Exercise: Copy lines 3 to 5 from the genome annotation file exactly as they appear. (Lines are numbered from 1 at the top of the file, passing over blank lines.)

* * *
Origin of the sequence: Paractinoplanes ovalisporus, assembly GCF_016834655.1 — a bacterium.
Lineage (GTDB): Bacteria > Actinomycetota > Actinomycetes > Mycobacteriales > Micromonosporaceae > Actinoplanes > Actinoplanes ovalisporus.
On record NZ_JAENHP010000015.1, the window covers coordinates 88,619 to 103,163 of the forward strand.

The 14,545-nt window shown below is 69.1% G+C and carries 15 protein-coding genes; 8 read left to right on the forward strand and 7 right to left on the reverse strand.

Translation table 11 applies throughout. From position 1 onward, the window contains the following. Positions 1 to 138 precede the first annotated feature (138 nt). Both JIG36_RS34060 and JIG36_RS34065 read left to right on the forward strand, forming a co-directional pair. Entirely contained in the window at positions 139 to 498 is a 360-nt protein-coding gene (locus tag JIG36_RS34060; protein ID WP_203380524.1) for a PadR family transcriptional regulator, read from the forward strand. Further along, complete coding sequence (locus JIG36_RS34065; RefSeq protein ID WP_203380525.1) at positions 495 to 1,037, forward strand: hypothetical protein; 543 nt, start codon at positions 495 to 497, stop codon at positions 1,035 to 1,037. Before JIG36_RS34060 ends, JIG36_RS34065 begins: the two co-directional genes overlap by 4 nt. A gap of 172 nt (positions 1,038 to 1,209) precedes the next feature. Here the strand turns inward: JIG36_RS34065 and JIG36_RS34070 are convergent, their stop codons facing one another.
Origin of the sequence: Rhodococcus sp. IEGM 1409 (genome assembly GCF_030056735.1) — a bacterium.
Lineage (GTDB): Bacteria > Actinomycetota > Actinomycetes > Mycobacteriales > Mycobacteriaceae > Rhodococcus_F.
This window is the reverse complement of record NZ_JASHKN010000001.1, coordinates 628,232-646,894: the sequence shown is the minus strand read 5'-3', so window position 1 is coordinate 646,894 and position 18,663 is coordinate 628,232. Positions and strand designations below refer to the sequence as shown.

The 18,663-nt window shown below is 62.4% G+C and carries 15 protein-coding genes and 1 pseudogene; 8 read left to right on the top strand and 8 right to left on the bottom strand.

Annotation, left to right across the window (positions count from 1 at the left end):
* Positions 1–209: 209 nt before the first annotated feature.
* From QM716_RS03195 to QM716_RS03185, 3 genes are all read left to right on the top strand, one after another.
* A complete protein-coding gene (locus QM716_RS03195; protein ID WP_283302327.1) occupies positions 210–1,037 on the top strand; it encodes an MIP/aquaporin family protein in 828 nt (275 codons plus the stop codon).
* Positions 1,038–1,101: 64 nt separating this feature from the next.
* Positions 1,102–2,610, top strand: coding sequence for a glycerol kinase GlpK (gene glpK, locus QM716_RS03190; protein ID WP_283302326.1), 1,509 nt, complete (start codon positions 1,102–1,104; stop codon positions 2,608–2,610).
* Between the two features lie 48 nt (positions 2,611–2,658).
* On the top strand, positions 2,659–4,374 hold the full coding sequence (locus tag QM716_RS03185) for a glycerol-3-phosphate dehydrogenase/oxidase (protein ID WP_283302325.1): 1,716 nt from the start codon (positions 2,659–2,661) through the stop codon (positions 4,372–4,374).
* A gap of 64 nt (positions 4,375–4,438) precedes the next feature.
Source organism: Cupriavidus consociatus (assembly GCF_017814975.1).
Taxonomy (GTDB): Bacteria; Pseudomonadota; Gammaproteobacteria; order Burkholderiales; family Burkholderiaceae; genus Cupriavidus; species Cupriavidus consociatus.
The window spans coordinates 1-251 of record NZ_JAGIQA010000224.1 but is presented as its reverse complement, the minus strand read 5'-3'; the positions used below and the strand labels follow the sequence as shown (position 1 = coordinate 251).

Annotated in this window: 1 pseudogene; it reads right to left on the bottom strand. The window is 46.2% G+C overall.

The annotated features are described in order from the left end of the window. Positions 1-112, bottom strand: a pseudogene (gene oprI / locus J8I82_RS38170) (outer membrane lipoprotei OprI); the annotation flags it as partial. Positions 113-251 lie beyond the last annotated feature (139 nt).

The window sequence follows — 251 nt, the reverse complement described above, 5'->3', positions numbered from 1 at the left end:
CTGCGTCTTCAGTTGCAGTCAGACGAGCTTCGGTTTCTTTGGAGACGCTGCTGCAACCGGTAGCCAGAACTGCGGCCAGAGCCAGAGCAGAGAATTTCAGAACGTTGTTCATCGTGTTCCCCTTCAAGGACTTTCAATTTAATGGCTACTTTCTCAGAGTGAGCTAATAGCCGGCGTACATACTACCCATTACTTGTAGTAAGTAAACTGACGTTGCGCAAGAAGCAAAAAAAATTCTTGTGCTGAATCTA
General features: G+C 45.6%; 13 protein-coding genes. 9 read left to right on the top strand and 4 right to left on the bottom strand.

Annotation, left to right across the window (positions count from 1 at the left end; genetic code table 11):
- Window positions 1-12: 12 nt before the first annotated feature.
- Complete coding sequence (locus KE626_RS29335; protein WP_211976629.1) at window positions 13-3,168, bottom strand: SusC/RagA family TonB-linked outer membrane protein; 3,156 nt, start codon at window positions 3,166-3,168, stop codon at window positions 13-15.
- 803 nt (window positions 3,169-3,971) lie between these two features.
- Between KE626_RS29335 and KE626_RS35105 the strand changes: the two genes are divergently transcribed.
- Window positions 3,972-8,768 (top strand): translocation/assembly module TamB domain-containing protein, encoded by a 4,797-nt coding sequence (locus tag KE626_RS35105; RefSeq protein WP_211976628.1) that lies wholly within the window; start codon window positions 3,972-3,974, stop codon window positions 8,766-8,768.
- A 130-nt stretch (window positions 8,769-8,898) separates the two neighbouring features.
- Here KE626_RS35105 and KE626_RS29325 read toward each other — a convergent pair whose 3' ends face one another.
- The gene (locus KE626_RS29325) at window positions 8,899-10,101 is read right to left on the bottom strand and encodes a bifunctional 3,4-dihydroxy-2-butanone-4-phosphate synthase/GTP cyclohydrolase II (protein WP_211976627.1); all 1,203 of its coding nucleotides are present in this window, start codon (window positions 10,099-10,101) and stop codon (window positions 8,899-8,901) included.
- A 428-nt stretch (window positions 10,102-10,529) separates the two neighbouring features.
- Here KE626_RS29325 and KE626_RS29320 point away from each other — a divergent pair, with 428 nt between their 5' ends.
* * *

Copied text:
On record NZ_JAENHP010000015.1, the window covers coordinates 88,619 to 103,163 of the forward strand.

The 14,545-nt window shown below is 69.1% G+C and carries 15 protein-coding genes; 8 read left to right on the forward strand and 7 right to left on the reverse strand.

Translation table 11 applies throughout. From position 1 onward, the window contains the following. Positions 1 to 138 precede the first annotated feature (138 nt). Both JIG36_RS34060 and JIG36_RS34065 read left to right on the forward strand, forming a co-directional pair. Entirely contained in the window at positions 139 to 498 is a 360-nt protein-coding gene (locus tag JIG36_RS34060; protein ID WP_203380524.1) for a PadR family transcriptional regulator, read from the forward strand. Further along, complete coding sequence (locus JIG36_RS34065; RefSeq protein ID WP_203380525.1) at positions 495 to 1,037, forward strand: hypothetical protein; 543 nt, start codon at positions 495 to 497, stop codon at positions 1,035 to 1,037. Before JIG36_RS34060 ends, JIG36_RS34065 begins: the two co-directional genes overlap by 4 nt. A gap of 172 nt (positions 1,038 to 1,209) precedes the next feature. Here the strand turns inward: JIG36_RS34065 and JIG36_RS34070 are convergent, their stop codons facing one another.